“Disruption in the Publishing Industry” Friday, 20th June Business School, University of Edinburgh http://edinpubconf.net Following the success of last year’s Edinburgh Publishing Conference, we’re running it again with a exciting set of speakers. To name but three: Cory Doctorow, Ian Ritchie and me! Cory Doctorow: award-winning writer, journalist, activist. His talk at O’Reilly’s 2013 “Tools of Change” conference was one of the highlights, and we’re delighted to have him as our main speaker. Ian Ritchie CBE: Ian’s company Office Workstations Ltd was doing hypertext before most of the rest of us had even heard of the Internet. As a director of Northern Venture Trust plc and a member of the advisory board for Pentech Ventures, he’s been involved in innovative growth companies, and now acts as Chairman for iomart, CAS, Blipfoto, the Interactive Design Institute, and more. And his enduring claim to fame is turning down Tim Berners Lee, when he came asking for a hypertext browser for his new invention “the world wide web”! Rachel Willmer: I run the ebook search site, Luzme. Everyone is clamouring for more data about what people buy and what the price of an ebook should be; I’ll be sharing some real world experience based on what I see my users doing. Real data about the prices people are paying for their ebooks. Please see the http://edinpubconf.net website for details of the other great speakers we have lined up for you. The ticket for the one-day conference is only £149, with an Early Bird rate of £99 available through April. I look forward to seeing you at #EdinPubConf...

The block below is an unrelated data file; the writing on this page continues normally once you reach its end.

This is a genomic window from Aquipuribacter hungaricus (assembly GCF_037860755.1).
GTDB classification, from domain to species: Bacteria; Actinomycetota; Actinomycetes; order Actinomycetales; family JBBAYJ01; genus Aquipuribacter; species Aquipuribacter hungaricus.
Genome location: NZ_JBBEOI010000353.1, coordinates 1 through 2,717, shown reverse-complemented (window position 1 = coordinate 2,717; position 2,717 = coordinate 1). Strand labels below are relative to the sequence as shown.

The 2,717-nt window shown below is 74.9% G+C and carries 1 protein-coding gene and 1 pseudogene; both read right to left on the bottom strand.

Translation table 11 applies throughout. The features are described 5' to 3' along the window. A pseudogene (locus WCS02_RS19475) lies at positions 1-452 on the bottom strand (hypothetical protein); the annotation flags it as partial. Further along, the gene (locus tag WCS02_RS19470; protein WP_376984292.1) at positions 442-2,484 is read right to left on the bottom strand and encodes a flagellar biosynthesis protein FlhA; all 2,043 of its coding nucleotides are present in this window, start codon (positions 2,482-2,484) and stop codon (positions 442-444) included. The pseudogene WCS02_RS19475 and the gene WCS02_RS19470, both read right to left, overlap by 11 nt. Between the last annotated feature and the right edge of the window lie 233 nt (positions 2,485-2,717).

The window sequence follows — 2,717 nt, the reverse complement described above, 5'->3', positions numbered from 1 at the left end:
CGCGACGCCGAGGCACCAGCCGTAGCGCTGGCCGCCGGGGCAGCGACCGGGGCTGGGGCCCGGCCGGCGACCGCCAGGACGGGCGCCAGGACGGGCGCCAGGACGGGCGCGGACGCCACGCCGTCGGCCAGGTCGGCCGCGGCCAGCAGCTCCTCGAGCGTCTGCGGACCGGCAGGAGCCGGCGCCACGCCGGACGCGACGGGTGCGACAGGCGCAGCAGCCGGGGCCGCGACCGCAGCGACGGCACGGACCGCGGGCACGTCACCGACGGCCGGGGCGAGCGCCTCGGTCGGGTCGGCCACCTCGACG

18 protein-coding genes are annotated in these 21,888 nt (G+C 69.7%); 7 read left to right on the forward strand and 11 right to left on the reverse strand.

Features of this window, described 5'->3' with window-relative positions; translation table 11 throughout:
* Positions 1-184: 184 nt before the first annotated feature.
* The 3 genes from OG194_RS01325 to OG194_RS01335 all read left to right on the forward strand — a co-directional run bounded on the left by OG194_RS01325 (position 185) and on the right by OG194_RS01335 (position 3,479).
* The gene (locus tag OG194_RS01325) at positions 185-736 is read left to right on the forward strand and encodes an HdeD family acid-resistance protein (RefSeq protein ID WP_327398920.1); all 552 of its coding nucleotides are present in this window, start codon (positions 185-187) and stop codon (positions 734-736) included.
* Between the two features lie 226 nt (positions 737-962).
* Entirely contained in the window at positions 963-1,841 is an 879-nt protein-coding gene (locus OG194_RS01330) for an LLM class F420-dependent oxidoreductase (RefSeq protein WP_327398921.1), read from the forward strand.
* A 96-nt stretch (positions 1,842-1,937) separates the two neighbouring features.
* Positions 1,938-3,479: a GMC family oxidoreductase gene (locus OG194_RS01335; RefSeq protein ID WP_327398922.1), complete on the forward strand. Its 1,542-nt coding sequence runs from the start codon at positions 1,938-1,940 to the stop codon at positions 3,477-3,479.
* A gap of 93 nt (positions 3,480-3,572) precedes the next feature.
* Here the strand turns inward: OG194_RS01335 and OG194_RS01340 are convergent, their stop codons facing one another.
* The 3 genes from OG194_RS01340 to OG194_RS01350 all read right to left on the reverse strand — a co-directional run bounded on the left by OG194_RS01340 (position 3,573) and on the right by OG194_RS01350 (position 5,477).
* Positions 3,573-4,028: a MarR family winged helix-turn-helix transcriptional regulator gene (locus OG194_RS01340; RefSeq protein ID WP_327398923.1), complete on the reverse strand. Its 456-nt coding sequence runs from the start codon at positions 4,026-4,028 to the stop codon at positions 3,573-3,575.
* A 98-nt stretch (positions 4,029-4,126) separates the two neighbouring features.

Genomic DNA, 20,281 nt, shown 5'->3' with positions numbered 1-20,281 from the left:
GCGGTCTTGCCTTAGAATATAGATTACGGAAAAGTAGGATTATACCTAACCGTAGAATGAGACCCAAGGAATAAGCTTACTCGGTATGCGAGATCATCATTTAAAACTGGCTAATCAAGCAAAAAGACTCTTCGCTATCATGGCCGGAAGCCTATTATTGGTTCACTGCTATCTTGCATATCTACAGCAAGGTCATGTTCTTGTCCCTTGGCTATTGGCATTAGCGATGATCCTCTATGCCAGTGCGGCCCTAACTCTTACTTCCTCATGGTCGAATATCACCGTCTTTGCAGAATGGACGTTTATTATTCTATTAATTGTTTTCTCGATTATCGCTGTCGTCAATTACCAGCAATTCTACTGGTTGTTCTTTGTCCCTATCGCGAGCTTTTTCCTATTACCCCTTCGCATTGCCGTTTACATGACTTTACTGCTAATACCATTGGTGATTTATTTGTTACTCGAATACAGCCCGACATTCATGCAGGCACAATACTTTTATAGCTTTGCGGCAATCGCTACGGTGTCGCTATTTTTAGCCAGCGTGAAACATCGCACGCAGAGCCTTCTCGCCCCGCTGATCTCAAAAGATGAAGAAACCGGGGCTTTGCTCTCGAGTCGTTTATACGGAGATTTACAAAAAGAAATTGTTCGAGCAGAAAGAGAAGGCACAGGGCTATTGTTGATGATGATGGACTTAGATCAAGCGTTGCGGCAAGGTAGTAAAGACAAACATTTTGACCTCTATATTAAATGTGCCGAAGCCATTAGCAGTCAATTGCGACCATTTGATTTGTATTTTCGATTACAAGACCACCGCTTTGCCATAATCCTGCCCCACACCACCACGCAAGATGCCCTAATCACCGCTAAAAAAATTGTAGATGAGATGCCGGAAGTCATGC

10 Things You May Not Know About Ebook Prices

How much should you pay for an ebook? $9.99? $0.99? $0? And how much should you price your ebooks? I’m going to tell you what people have actually paid for their ebooks, based on some hard data from Luzme. You can set the price of your book to be anything you want; what really matters is what someone will pay for it! This article originally appeared on TechCrunch. Last year, Luzme captured a large amount of ebook price data and reader pricing preferences. I am analysing this data and will share any interesting results. I do not claim that this is representative of the whole ebook industry, but I hope that some real data might contribute something useful to the debate. So here is my analysis of the actual prices that people have paid at Amazon in 2013, when they bought via Luzme. USA For the US data, I have normalised it against the “standard price” of $10. Here is the way the various prices worked in terms of units sold. The most popular price points are at the low-end, with a local peak around the $10 mark, and then tailing off as the price increases. This does not surprise me. But what I did not expect, is how much people will actually pay for an ebook (well over the $10 price! How much do you think the most expensive one went for? I will tell you later…) Now look at the revenue over the same price points. See how the $9-10 range shows a spike of revenue? I suggest this validates the industry viewpoint that there is a...